Abu Dhabi GP - Saturday - Qualifying Session Report
Hamilton by a country mile
Lewis Hamilton dominated qualifying at the new Yas Island circuit in Abu Dhabi. The McLaren-Mercedes driver used his KERS system to great effect to snatch pole in the final moments of the qualifying session. The talking point, however, was not that Hamilton was on pole but rather the advantage he seemed to have over everyone else... Nearly seven-tenths of a second is a major gap in modern F1. A real surprise.
There was an even bigger surprise later in the evening when the fuel weights were published. After the number-crunching was done, it became clear that Hamilton still had a half a second advantage over the rest of the field. This meant that most of the teams shrugged their shoulders and went into Sunday with the firm belief that Hamilton would dominate the race. There would, of course, be the excitements of the first lap but if Lewis was ahead at the end of it, there seemed to be little hope for the rest of the field.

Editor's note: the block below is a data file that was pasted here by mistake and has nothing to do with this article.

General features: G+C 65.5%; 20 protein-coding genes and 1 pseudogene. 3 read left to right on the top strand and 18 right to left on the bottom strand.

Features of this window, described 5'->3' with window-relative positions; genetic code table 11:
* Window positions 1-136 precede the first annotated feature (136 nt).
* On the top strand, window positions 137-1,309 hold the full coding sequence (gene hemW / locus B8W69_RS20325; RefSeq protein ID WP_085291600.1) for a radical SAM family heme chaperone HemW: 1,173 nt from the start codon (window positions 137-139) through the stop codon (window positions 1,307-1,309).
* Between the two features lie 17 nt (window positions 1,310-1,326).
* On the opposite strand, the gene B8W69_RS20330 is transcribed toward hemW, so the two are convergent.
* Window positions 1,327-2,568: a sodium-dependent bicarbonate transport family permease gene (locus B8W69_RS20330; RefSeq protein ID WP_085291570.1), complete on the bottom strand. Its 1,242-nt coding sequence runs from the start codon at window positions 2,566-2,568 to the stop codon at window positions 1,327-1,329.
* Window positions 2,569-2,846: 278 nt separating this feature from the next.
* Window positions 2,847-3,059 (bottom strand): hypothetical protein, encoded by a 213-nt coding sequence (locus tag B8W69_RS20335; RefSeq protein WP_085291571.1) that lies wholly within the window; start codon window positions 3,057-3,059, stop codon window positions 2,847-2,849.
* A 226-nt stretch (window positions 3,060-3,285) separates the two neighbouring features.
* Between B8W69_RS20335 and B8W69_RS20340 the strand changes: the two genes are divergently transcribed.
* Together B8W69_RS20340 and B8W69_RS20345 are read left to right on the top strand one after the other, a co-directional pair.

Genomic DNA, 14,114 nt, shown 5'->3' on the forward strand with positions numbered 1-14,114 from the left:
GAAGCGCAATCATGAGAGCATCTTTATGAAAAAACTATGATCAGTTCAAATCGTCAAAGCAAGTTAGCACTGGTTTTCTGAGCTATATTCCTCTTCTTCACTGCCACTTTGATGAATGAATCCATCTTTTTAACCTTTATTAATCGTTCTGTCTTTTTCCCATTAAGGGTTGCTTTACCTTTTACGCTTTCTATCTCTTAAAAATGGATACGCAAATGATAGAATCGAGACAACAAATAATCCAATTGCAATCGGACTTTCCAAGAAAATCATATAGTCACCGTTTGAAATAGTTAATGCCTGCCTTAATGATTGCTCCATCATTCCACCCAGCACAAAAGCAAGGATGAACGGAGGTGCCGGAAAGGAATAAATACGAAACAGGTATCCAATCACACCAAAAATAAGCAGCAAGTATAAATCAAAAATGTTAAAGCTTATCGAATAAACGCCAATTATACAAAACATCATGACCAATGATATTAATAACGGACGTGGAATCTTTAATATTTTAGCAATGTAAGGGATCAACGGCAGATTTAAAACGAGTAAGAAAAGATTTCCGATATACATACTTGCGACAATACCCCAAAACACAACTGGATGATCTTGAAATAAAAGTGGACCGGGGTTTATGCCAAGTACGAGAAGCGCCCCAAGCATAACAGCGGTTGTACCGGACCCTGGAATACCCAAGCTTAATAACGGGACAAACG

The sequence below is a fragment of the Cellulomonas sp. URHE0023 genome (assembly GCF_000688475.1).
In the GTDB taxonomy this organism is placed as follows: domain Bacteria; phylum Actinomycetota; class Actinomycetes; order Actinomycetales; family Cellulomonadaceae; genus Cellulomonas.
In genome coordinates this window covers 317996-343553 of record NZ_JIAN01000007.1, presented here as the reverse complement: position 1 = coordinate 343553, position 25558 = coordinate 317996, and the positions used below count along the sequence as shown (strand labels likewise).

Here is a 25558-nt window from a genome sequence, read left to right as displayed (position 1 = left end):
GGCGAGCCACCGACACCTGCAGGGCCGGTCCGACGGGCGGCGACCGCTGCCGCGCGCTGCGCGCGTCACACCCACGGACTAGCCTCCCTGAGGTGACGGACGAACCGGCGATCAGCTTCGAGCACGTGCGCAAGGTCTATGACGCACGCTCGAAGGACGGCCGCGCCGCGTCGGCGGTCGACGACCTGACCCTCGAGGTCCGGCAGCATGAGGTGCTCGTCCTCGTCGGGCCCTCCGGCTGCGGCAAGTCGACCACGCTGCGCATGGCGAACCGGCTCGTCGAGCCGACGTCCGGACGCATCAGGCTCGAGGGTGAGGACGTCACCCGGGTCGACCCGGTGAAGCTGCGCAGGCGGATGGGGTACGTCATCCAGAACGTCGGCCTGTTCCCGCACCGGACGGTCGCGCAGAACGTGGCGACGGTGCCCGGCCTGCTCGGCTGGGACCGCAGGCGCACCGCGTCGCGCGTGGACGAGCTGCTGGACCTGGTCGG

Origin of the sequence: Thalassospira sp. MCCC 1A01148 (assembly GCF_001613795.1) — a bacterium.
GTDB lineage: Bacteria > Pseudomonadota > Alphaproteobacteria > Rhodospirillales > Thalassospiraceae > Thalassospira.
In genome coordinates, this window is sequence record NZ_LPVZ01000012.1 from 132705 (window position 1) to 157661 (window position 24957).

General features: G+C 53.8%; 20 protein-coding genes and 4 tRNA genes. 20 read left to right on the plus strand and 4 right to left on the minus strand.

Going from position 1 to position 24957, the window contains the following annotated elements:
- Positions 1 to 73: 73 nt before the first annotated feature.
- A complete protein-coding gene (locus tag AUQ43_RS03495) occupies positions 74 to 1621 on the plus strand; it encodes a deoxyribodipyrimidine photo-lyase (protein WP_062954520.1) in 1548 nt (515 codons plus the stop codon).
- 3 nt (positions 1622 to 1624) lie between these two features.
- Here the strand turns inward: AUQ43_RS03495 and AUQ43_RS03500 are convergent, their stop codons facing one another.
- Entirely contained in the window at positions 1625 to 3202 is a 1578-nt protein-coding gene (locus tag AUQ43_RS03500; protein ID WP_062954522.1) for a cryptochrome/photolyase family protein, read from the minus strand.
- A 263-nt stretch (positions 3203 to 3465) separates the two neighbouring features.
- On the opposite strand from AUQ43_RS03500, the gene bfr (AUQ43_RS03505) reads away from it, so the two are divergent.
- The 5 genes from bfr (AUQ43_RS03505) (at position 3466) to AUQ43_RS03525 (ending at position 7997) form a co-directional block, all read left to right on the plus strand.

With such an advantage and Ferrari being uncompetitive by comparison there was little hope of much excitement in the fight for third place in the Constructors' Championship. Thus, it seemed, that the interest on Sunday would be focussed primarily on the fight for second place in the Drivers' Championship between Sebastian Vettel and Rubens Barrichello. Vettel qualified second with Rubens fourth, the pair separated by the second Red Bull of Mark Webber.
Newly-crowned World Champion Jenson Button was fifth.
Heikki Kovalainen was quick all weekend in his McLaren but in qualifying the gearbox lunched itself and so the Finn ended up out of contention, and facing a five-place drop on the grid because of the need for a gearbox change. It was clearly not his lucky day.
Ferrari did not have a car in the top 10.
The most interesting point at the end of qualifying was that the field was much more spread out than we have come to expect, an indication that McLaren's preparation work was rather better than that of the opposition and that the nature of the circuit is such that it seems to highlight the level of car performance rather than giving the drivers the chance to make a difference. Some found this very frustrating. It is also unusual in street circuits, although in reality the Yas Island facility is a street track in name only.